In order to grok generative model, stats comes in handy

### Decision Theory

Notes from decision theory parts one, two, three, four.

goal: minimize expected loss

loss function: $f(y, \hat{y})$

can penalize false negatives, false positives differently depending on goal of classifier (e.g might highly penalize false negative in medical testing, or false positive in spam detection)

Examples:

- "0-1 loss" $L(y, \hat{y}) = I(y \neq \hat{y}) = \begin{cases} 0 & y = \hat{y} \\ 1 & otherwise \end{cases}$.
- "square loss" $L(y, \hat{y}) = (y-\hat{y})^2$
- Can penalize differently based on confusion matrix, or combinations / ratios therein (e.g precision & recall, f1 score)

### For Supervised Learning:

We are given a labeled data set $(x1, y1), ... (x_n, y_n)$. For some new $x$ we wish to predict the true $y$, our prediction is $\hat{y}$.

#### First attempts

Given some new $x$, minimize $L(y, \hat{y})$... but we don't know the true $y$.

Choose f where $f(x) = y$ to minimize $L(y, f(x))$... but for what $x$'s? And we still don't know $y$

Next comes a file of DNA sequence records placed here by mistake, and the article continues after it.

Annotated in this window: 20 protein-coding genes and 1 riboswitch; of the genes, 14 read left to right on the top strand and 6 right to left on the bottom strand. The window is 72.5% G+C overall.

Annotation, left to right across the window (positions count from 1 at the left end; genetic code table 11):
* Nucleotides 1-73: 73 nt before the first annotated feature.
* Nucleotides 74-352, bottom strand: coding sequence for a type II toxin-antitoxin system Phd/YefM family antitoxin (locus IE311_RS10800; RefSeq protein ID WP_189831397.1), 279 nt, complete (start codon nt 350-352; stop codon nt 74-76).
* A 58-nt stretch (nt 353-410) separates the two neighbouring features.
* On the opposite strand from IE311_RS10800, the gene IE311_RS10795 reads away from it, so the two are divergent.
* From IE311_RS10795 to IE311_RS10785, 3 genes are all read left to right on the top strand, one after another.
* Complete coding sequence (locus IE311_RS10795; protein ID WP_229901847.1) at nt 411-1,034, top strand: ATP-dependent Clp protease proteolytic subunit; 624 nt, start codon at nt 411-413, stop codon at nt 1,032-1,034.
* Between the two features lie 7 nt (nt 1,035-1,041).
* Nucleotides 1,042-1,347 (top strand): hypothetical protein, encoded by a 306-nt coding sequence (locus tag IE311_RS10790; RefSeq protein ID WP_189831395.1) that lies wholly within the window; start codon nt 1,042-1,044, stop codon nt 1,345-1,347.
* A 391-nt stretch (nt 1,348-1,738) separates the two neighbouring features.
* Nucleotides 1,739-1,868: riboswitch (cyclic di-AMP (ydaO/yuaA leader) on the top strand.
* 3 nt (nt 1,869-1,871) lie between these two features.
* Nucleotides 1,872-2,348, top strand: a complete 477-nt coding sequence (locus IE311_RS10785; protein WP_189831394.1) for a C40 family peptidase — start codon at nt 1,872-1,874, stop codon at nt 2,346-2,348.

#### Making this concrete with Probability

$X$ and $Y$ are random variables, having a joint distribution $(X,Y) \sim p$, minimize the average loss, e.g minimize the conditional expectation of the loss given an observation.

$E(L(Y, \hat{y}) | X = x) = \sum_{y} L(y, \hat{y}) p(y|x)$

This is now a well posed problem, though we are now faced with the challenge of finding or estimating $p(y|x)$.

Plugging in the "0-1" loss this becomes

$E(L(Y, \hat{y}) | X = x) = \sum_{y!=\hat{y}} p(y|x) = 1 - p(\hat{y}|x)$

Note: we will abbreviate $p(y=\hat{y}|x)$ as $p(\hat{y} | x)$.

If we want to minimize this conditional expected loss:

$\hat{y} = \text{argmin}_y E(L(Y, \hat{y}) | X = x) = \text{argmin}_y 1 - p(\hat{y}|x) = \text{argmax}_y p(y|x) $

That is, we choose $\hat{y}$ to be the most likely $y$ for a given $x$, the most likely class. The key quantity that we need to solve this problem is the conditional distribution $p(y|x)$.

How do we pose the problem for a predictive function $\hat{Y} = f(X)$?

we want to minimize

$E L(Y, \hat{Y}) = E L(Y, f(X)) \\ = \sum_{x, y} L(y, f(x)) p(x,y) \\ = \sum_{x, y} L(y, f(x)) p(y|x) p(x) \\ = \sum_x \Big (\sum_y L(y, f(x)) p(y|x) \Big) p(x)$

let's let $\sum_y L(y, f(x)) p(y|x) = g(x, f(x))$

$ \sum_x \Big (\sum_y L(y, f(x)) p(y|x) \Big) p(x) \\ = \sum_x g(x, f(x)) p(x) \\ = E^X(g(X, f(X)))$

(where $E^X$ is the expected value w.r.t the marginal distribution of $X$)

let's suppose for some $x', t$ that $g(x', f(x')) > g(x', t)$

and define